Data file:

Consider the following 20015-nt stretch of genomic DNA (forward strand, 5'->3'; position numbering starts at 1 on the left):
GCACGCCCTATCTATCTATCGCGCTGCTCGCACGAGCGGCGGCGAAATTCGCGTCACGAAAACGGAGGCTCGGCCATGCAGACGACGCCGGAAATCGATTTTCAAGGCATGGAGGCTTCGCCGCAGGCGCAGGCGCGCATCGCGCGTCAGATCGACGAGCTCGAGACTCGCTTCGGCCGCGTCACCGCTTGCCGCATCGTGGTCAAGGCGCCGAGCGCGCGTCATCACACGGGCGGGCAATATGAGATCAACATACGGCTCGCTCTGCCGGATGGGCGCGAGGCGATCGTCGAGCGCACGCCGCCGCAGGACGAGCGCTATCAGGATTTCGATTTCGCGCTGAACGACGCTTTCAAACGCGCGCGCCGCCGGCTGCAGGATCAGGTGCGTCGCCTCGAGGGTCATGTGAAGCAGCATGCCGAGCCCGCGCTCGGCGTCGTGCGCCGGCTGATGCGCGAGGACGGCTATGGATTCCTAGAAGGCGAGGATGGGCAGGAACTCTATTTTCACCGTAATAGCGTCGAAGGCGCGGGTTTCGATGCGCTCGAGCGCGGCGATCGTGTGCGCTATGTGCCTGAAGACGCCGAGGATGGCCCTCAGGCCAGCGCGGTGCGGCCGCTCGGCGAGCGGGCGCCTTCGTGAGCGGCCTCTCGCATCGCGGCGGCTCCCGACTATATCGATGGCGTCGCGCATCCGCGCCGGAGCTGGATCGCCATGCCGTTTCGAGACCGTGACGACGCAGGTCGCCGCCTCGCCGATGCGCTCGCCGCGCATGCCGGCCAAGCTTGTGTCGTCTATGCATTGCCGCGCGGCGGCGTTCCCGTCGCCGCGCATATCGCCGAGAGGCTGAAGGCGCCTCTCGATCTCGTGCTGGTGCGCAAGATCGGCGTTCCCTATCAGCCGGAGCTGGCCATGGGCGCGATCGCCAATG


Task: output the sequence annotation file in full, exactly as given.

Consider the following 20015-nt stretch of genomic DNA (forward strand, 5'->3'; position numbering starts at 1 on the left):
GCACGCCCTATCTATCTATCGCGCTGCTCGCACGAGCGGCGGCGAAATTCGCGTCACGAAAACGGAGGCTCGGCCATGCAGACGACGCCGGAAATCGATTTTCAAGGCATGGAGGCTTCGCCGCAGGCGCAGGCGCGCATCGCGCGTCAGATCGACGAGCTCGAGACTCGCTTCGGCCGCGTCACCGCTTGCCGCATCGTGGTCAAGGCGCCGAGCGCGCGTCATCACACGGGCGGGCAATATGAGATCAACATACGGCTCGCTCTGCCGGATGGGCGCGAGGCGATCGTCGAGCGCACGCCGCCGCAGGACGAGCGCTATCAGGATTTCGATTTCGCGCTGAACGACGCTTTCAAACGCGCGCGCCGCCGGCTGCAGGATCAGGTGCGTCGCCTCGAGGGTCATGTGAAGCAGCATGCCGAGCCCGCGCTCGGCGTCGTGCGCCGGCTGATGCGCGAGGACGGCTATGGATTCCTAGAAGGCGAGGATGGGCAGGAACTCTATTTTCACCGTAATAGCGTCGAAGGCGCGGGTTTCGATGCGCTCGAGCGCGGCGATCGTGTGCGCTATGTGCCTGAAGACGCCGAGGATGGCCCTCAGGCCAGCGCGGTGCGGCCGCTCGGCGAGCGGGCGCCTTCGTGAGCGGCCTCTCGCATCGCGGCGGCTCCCGACTATATCGATGGCGTCGCGCATCCGCGCCGGAGCTGGATCGCCATGCCGTTTCGAGACCGTGACGACGCAGGTCGCCGCCTCGCCGATGCGCTCGCCGCGCATGCCGGCCAAGCTTGTGTCGTCTATGCATTGCCGCGCGGCGGCGTTCCCGTCGCCGCGCATATCGCCGAGAGGCTGAAGGCGCCTCTCGATCTCGTGCTGGTGCGCAAGATCGGCGTTCCCTATCAGCCGGAGCTGGCCATGGGCGCGATCGCCAATG